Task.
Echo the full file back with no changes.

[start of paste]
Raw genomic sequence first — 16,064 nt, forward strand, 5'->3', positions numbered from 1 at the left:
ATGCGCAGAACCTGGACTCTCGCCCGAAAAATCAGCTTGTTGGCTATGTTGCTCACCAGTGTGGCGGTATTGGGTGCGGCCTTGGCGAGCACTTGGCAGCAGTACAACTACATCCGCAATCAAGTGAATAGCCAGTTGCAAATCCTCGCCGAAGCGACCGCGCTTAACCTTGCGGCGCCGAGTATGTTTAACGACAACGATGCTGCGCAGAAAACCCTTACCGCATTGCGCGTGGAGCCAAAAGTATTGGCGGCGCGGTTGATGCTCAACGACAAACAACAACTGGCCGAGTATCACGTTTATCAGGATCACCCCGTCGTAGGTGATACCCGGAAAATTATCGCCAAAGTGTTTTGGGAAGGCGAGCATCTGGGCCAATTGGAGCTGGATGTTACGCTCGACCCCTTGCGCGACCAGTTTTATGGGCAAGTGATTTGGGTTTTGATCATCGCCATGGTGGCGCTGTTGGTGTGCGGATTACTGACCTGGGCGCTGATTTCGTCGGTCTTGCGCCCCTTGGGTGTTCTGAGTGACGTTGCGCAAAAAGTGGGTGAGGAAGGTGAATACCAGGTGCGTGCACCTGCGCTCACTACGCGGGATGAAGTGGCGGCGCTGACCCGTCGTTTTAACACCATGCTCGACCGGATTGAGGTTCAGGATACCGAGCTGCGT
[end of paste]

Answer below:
Raw genomic sequence first — 16,064 nt, forward strand, 5'->3', positions numbered from 1 at the left:
ATGCGCAGAACCTGGACTCTCGCCCGAAAAATCAGCTTGTTGGCTATGTTGCTCACCAGTGTGGCGGTATTGGGTGCGGCCTTGGCGAGCACTTGGCAGCAGTACAACTACATCCGCAATCAAGTGAATAGCCAGTTGCAAATCCTCGCCGAAGCGACCGCGCTTAACCTTGCGGCGCCGAGTATGTTTAACGACAACGATGCTGCGCAGAAAACCCTTACCGCATTGCGCGTGGAGCCAAAAGTATTGGCGGCGCGGTTGATGCTCAACGACAAACAACAACTGGCCGAGTATCACGTTTATCAGGATCACCCCGTCGTAGGTGATACCCGGAAAATTATCGCCAAAGTGTTTTGGGAAGGCGAGCATCTGGGCCAATTGGAGCTGGATGTTACGCTCGACCCCTTGCGCGACCAGTTTTATGGGCAAGTGATTTGGGTTTTGATCATCGCCATGGTGGCGCTGTTGGTGTGCGGATTACTGACCTGGGCGCTGATTTCGTCGGTCTTGCGCCCCTTGGGTGTTCTGAGTGACGTTGCGCAAAAAGTGGGTGAGGAAGGTGAATACCAGGTGCGTGCACCTGCGCTCACTACGCGGGATGAAGTGGCGGCGCTGACCCGTCGTTTTAACACCATGCTCGACCGGATTGAGGTTCAGGATACCGAGCTGCGT